Should you migrate your WordPress site from Bluehost to AWS Lightsail? After having a series of unpleasant experiences with Bluehost and GoDaddy’s SSL certificate, we decided that the arrangement was not working out. The best option was to move The Travelling Squid from Bluehost to AWS Lightsail. It was a tough episode, but in our view, worth it.
Our Experience with Bluehost – A series of upheavals
Our experience with our previous hosting platform Bluehost was a positive one for the first two years. Back then, The Travelling Squid hardly experienced any downtime. I also found the user interface of the site pretty intuitive.
But problems started emerging in 2017. First, Bluehost missed charging my credit card during the automated monthly payment cycle, causing the site to experience downtime as ‘the hosting service was not paid for’. I thought that paying upfront for a two year hosting service with Bluehost would solve the issue but it was my biggest mistake. The downtime continued sporadically.
I recalled the longest downtime faced was said to be caused by the ‘lack of disk space’. To rectify that, I was told by one of Bluehost’s customer service agents that I had to purchase more disk space. I was already paying for 30GB of storage space – so that didn’t seem necessary. I refused to do so and told Bluehost to delete unnecessary files. The agent said she couldn’t do it and would need the help of a Senior Engineer. After a long time, the Senior Engineer found out that the system had generated duplicated files. He deleted those and I didn’t have to pay for the disk space. I recalled the process stretched across 3 – 4 days and all this while, my site was down. Bluehost’s tardy responses were most frustrating, to say the least.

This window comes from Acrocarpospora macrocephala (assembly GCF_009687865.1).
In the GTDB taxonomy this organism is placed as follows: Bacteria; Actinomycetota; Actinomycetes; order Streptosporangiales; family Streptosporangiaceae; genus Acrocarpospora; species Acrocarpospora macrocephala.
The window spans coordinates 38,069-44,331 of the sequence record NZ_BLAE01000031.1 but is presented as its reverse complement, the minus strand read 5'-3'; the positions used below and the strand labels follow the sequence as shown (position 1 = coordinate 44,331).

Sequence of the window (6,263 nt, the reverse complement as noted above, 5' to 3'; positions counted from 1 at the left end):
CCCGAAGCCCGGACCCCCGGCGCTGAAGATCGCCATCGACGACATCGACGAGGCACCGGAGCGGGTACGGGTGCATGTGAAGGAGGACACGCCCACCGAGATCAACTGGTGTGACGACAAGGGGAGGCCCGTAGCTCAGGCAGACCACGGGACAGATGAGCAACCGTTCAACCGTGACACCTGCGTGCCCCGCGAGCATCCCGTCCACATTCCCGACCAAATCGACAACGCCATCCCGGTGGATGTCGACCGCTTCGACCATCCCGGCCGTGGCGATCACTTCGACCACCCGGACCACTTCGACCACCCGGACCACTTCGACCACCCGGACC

SSL issues with GoDaddy
In gist, I would recommend that you avoid getting a SSL certificate from GoDaddy, especially if your site is hosted on Bluehost (or any other hosting platform). In Feb 2019, I paid SGD99/ for a year’s subscription of a GoDaddy SSL certificate. According to GoDaddy, the renewal process was automated and no action was required from my end. My credit card was charged on Feb 2019. It was only in Apr 2019 did I learn that I couldn’t access my site as the old cert had expired and the new SSL certificate was not installed on Bluehost. I didn’t have the access rights and had to contact Bluehost customer service for the installation.
My site came back up but four days later, I noticed a sharp drop in traffic. I could not figure out the reason for the dip. Alas – there were issues with the GoDaddy SSL certificate and my site could not be accessed via Firefox, Safari or Internet Explorer. SSL analytics site Qualys gave my site an ‘F’ rating for the SSL certificate.
I called up GoDaddy once again and was told to re-key the certificate. GoDaddy said that they could not do anything else as it was a Bluehost issue. After going through the same process with Bluehost to install the certificate again, I still could not access my site from Firefox or IE. Bluehost told me to contact GoDaddy is it was an issue with the SSL certificate.
That was the straw that broke the camel’s back. I decided that I would make the migration to AWS Lightsail as soon as possible.
I regretted purchasing the SSL cert from GoDaddy because I had to revoke the certificate during my blog migration to test that the Amazon SSL cert was working, and GoDaddy refused to do a refund despite being unable to deliver a simple, basic service.